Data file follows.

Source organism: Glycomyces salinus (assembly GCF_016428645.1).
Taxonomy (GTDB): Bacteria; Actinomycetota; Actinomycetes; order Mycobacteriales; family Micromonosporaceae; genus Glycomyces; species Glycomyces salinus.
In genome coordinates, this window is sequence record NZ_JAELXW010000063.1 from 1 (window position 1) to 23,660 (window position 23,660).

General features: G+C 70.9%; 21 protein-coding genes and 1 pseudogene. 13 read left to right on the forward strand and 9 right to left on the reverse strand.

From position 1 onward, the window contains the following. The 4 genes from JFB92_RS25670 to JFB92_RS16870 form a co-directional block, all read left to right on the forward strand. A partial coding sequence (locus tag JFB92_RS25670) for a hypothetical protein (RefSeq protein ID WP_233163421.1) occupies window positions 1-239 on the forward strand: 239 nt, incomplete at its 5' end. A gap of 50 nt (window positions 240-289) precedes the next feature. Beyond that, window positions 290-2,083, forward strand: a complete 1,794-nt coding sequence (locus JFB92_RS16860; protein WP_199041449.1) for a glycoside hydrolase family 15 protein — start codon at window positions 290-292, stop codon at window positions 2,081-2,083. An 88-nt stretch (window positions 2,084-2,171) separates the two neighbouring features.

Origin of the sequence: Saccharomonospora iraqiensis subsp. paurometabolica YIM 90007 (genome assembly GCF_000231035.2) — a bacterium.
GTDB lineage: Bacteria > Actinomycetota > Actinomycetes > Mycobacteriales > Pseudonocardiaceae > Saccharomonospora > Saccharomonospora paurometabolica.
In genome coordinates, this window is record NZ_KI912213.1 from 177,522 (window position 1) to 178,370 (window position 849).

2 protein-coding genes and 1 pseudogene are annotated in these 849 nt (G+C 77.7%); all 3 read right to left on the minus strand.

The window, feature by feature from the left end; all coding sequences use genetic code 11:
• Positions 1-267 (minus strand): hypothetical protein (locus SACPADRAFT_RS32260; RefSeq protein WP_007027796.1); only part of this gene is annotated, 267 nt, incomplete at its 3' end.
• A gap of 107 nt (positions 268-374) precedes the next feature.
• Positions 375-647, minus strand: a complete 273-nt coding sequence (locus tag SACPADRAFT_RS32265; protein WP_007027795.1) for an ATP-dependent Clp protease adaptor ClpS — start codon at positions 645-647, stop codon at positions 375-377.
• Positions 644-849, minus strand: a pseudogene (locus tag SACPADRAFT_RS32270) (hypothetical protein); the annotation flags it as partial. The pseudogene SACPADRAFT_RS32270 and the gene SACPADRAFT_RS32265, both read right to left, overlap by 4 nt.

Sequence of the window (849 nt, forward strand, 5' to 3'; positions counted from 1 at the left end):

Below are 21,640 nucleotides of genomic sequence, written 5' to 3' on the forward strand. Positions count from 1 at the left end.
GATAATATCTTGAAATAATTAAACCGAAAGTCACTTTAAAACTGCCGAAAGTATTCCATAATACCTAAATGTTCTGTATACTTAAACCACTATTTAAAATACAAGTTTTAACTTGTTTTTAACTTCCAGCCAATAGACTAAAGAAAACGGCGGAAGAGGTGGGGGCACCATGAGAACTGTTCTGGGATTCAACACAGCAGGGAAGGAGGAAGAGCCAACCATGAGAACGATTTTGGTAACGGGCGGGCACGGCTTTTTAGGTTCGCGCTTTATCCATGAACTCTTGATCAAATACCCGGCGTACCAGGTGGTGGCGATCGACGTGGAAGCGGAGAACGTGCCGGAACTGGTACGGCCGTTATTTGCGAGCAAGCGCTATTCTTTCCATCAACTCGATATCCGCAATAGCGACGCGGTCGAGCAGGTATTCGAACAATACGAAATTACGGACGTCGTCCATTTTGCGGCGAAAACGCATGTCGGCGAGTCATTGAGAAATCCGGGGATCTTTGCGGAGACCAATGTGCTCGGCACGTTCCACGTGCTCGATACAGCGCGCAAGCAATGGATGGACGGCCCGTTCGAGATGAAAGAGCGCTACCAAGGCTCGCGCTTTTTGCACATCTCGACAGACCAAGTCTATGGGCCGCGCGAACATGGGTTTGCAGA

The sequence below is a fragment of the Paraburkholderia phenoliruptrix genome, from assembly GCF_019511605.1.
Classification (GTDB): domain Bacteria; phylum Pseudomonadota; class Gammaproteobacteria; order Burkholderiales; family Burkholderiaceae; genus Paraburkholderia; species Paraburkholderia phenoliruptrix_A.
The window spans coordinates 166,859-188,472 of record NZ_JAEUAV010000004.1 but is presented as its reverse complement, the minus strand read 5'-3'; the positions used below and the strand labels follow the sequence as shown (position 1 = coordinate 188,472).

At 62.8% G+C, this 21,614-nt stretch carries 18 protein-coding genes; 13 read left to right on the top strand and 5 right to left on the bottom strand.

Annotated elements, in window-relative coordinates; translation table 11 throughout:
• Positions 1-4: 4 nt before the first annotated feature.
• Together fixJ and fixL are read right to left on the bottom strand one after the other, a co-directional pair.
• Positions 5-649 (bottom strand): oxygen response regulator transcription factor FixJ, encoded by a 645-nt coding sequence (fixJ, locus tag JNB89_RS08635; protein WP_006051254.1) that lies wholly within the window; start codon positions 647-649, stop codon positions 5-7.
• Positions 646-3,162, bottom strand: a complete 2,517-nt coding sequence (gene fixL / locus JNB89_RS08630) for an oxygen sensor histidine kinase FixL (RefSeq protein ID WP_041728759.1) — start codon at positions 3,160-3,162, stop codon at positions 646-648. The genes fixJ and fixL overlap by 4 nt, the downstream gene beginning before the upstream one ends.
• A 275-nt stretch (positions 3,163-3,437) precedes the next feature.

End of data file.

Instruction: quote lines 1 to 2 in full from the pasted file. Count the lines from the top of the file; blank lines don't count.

Source organism: Glycomyces salinus (assembly GCF_016428645.1).
Taxonomy (GTDB): Bacteria; Actinomycetota; Actinomycetes; order Mycobacteriales; family Micromonosporaceae; genus Glycomyces; species Glycomyces salinus.